Aeolian processes Wind erosion is a major geomorphological force, especially in arid and semi-arid regions. Fine-to-medium size soil particles are lifted a short distance into the air and drop back to the soil surface, damaging crops and dislodging more soil saltation. For example, in the Great Plainsit is estimated that soil loss due to wind erosion can be as much as times greater in drought years than in wet years.

Deflation is divided into three categories: Changes in soil structure and texture can increase the erodibility of the soil and expose the soil to further erosion by the forces of water and wind. The rate and magnitude of soil erosion by wind is controlled by the following factors: Reduced infiltration due to soil compaction, crusting or freezing increases the runoff.

Soil movement by rainfall raindrop splash is usually greatest and most noticeable during short-duration, high-intensity thunderstorms.

In extreme cases, tillage erosion includes the movement of subsurface soil. The effectiveness of any protective cover also depends on how much protection is available at various periods during the year, relative to the amount of erosive rainfall that falls during these periods.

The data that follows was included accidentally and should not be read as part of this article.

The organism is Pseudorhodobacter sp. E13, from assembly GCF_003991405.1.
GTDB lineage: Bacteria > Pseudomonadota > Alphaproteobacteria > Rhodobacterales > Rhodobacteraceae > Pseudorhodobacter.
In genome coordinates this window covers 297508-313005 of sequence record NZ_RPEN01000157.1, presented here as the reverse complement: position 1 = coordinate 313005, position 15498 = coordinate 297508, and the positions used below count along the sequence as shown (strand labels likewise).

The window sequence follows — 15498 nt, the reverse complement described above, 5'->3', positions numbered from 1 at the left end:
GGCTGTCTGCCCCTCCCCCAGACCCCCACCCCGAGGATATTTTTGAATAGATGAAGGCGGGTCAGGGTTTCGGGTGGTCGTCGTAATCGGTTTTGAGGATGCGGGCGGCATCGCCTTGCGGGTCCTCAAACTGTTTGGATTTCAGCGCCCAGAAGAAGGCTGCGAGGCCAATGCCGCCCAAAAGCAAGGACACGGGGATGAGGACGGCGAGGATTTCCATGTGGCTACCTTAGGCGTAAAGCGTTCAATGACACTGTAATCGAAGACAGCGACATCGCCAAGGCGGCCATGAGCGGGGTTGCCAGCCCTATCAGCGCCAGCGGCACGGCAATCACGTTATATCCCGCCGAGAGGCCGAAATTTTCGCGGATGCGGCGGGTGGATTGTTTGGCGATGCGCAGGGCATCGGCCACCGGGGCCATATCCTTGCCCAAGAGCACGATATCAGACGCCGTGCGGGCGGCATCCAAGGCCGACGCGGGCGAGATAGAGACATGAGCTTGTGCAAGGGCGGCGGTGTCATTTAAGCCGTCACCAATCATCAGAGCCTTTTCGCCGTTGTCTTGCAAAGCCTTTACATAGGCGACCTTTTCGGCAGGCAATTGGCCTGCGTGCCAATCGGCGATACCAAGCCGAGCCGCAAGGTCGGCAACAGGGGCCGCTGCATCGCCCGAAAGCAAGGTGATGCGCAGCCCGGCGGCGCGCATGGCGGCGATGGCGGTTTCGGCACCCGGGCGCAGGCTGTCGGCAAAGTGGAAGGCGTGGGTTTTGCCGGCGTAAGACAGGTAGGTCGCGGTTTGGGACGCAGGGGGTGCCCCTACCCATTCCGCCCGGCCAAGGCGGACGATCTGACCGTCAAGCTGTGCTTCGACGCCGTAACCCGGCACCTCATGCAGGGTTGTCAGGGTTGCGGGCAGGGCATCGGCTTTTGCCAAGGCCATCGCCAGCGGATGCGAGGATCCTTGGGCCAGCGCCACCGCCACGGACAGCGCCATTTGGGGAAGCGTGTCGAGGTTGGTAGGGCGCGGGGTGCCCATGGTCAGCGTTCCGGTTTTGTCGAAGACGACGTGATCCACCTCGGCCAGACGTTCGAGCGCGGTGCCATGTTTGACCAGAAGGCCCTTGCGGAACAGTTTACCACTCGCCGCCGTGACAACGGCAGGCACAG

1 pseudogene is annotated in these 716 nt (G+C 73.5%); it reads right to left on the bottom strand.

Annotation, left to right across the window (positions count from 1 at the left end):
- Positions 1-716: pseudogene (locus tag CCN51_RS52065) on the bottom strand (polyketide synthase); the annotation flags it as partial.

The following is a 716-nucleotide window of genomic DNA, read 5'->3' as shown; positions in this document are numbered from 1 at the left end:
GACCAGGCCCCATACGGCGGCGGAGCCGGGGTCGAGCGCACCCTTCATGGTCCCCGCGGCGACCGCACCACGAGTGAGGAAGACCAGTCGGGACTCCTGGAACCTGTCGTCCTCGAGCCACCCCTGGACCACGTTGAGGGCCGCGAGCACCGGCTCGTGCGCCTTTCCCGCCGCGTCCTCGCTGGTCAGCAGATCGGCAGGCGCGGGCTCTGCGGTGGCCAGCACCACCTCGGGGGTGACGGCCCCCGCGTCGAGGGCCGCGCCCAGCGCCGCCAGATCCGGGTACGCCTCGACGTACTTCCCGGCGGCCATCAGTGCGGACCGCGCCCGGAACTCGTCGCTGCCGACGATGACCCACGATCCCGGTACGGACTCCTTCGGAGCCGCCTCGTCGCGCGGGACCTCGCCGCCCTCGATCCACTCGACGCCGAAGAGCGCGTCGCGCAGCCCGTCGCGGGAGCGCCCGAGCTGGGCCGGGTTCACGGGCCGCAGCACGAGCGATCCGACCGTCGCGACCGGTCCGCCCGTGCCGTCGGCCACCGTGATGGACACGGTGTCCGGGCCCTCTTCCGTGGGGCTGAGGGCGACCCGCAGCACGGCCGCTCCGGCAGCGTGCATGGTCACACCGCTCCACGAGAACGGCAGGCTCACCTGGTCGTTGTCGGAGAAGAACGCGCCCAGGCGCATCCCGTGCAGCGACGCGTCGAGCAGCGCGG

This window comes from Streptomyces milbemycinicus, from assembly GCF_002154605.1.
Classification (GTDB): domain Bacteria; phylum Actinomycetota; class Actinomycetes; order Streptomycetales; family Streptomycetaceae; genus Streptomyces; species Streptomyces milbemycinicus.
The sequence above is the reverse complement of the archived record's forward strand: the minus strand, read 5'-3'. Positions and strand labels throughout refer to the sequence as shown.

Soil Erodibility Very fine soil particles are carried high into the air by the wind and transported great distances suspension. Solutions for Soil Erosion When it comes to finding solutions for soil erosion, the most useful techniques found tend to be those that emphasize reinforcing the structure of the soil, and reducing processes that affect it.

Soil erosion

Because forest canopies are usually higher than this, rain drops can often regain terminal velocity even after striking the canopy. This effect also occurs in freeze-drying of the soil surface during winter months. Soil erosion rates are expected to change in response to changes in climate for a variety of reasons.